All in all, I am satisfied with all I have achieved in the month of November! I am especially pleased with some new undergarments. I don't enjoy sewing them very much. But I did manage to keep my focus and get them done. Yay!

Truly Victorian 1887 Summer Overskirt TV363 AKA My 1880s Jailbird Cupcake bustle dress

Last year I had bought some striped very lightweight cotton pique from Mood Fabrics. My master plan was to make a bustle dress out of it. Yay me! Eventually it finally happened. I have reviewed both this bodice (TV400) and underskirt (TV261-R) so this post is primarily about the overskirt TV363.

This overskirt is best suited to lightweight fabrics. The directions were easy to follow and I just used my waist size as usual. The only thing I don't care for is the front closing on this skirt. It adds bulk where I least want it. However, it is easy as hell to put on. Also bear in mind that the wrong side of your fabric may show where the fabric drapes up. I recommend lining the back poofs with netting for extra body. I had no issues putting this together. Trim it however you like. I used black silk taffeta ruffle and black gimp. I decided on a splash of magenta ribbon for a little color. Her skirts are really all about the trim you add.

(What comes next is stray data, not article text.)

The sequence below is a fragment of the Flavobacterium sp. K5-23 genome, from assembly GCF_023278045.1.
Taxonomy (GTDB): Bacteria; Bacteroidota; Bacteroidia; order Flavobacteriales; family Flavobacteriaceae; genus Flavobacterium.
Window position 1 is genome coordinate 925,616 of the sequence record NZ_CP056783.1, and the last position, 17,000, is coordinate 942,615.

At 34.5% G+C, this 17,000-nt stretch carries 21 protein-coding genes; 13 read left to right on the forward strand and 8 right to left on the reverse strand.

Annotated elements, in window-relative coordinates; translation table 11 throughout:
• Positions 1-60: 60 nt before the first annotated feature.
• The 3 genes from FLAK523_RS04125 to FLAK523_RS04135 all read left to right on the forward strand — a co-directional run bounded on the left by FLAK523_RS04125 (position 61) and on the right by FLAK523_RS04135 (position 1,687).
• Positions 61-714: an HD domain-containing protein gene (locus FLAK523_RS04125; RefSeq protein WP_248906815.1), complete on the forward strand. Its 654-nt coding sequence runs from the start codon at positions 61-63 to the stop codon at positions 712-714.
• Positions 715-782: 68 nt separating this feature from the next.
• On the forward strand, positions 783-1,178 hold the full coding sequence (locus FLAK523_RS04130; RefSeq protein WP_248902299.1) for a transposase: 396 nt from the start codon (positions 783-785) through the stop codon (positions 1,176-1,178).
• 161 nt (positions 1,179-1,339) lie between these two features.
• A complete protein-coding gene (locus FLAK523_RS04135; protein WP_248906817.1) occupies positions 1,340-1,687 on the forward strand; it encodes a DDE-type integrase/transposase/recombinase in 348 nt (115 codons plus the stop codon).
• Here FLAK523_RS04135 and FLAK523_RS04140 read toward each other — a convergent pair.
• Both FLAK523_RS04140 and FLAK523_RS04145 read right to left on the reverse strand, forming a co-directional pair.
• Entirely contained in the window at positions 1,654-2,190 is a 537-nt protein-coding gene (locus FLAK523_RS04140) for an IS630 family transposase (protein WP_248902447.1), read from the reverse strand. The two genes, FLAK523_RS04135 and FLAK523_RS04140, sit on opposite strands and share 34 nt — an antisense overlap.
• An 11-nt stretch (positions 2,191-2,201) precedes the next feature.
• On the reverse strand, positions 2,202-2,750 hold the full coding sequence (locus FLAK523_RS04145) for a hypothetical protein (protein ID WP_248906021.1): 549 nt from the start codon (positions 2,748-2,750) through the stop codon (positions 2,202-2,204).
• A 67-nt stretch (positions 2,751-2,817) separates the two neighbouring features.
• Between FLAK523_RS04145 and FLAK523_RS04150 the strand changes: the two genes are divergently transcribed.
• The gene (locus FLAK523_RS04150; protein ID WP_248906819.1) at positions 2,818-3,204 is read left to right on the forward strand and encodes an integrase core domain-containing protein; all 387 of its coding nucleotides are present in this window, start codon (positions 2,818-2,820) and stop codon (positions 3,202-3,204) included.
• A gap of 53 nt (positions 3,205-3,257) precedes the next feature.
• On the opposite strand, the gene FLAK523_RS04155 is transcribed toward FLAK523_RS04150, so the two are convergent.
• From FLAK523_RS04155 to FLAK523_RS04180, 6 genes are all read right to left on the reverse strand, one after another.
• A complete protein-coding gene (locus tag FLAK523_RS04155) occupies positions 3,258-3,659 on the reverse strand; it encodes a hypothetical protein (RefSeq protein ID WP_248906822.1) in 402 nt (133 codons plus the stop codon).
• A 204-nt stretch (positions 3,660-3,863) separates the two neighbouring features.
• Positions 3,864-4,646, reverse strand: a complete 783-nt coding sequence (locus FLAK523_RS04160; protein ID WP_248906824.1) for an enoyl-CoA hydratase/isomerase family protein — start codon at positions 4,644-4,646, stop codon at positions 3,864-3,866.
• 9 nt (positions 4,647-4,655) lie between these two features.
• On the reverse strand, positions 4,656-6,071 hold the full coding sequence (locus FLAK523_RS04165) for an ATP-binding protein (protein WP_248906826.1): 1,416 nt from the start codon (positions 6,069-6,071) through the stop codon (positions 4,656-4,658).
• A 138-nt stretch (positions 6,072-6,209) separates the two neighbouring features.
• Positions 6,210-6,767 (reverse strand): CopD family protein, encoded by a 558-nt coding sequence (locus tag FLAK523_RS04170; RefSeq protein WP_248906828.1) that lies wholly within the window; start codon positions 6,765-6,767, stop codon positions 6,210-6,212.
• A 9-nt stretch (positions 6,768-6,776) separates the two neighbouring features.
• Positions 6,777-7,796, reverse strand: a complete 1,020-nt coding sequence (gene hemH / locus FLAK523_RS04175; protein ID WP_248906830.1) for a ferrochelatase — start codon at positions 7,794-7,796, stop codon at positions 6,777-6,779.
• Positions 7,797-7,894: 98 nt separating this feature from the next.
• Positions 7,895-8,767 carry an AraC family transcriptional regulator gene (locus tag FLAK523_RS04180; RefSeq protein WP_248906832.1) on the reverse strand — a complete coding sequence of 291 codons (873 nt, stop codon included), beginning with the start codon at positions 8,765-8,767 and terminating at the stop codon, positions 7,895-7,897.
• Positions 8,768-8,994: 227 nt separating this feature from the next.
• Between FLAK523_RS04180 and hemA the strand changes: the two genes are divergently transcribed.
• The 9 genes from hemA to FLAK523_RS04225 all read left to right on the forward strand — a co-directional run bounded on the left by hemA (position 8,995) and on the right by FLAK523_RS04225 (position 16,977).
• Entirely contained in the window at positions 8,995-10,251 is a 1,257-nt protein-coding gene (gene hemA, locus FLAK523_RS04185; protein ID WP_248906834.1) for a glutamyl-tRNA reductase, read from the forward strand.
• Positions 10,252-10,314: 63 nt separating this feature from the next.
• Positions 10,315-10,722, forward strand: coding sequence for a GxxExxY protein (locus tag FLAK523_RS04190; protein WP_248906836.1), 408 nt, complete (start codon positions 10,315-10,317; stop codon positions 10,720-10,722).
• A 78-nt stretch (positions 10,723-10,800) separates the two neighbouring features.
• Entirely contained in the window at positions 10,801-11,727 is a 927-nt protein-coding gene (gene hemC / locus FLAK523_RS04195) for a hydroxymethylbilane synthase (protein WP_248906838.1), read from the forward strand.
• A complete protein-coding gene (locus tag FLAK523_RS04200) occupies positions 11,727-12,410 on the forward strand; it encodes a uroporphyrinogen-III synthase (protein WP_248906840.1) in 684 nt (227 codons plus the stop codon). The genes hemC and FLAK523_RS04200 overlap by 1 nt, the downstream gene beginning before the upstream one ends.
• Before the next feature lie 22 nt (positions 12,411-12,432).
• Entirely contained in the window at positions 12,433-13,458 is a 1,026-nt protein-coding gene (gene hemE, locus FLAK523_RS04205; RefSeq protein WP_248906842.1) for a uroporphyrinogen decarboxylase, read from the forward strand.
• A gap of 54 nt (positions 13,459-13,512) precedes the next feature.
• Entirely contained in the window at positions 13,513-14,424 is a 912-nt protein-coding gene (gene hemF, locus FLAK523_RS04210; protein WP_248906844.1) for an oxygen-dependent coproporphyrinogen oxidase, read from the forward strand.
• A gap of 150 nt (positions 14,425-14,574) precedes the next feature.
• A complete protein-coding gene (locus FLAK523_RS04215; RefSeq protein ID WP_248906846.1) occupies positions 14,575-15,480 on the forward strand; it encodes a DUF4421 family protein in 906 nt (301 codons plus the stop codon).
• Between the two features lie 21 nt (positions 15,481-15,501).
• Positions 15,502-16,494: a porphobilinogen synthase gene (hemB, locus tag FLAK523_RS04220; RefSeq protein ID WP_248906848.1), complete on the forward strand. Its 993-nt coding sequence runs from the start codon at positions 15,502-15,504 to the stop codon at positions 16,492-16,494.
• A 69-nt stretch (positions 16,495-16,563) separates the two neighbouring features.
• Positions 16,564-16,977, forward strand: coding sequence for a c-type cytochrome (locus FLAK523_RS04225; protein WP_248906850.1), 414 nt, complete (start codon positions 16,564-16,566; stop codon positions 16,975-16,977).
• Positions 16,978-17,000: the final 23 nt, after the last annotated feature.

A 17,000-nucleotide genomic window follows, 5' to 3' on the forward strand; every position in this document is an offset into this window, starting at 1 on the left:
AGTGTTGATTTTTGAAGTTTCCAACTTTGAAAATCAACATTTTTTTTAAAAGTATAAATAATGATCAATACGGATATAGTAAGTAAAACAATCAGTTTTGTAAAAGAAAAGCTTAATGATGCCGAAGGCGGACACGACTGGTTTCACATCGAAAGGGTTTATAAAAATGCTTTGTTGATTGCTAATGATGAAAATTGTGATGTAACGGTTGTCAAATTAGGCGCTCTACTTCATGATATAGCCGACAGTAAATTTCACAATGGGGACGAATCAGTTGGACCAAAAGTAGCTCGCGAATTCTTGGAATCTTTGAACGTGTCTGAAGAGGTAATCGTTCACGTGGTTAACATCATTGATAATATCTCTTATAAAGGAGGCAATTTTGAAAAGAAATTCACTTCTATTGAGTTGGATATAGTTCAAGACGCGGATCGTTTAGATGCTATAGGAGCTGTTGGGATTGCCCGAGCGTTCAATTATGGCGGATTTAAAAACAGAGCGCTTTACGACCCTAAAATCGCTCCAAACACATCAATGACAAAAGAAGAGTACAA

On the bodice, I think I did a great job of matching my stripes on the center back seam. You can't even tell there is a CB seam! After that I clearly was either drunk or lost interest. I wanted the horizontal side back stripes to match to the bias side stripes. Hmmmm. Fail. But I can live with it. I was still struggling with the fit of this bodice and contacted Truly Victorian. She was very helpful. I was able to see what I had been doing wrong. It would have been better had I contacted her BEFORE I was working with my fashion fabric. But why make things easy?! At least my armholes are much more comfortable. I was making them too tight. The more you know!

The underskirt is just ok. I have used the pattern before and love it. I don't love the bottom ruffle. It has a mind of it's own and is pissing me off. So at some point there may be another black skirt in my future. But this one will do for now.


And all those bodice buttons!!! Takes FOREVER to put it on/take it off. But they look so pretty!!




A little cheese cake!

In the end, I like this dress, I just don't LOVE it. However, it will get worn and my skills are gradually improving.

In the end---How I feel about the underskirt...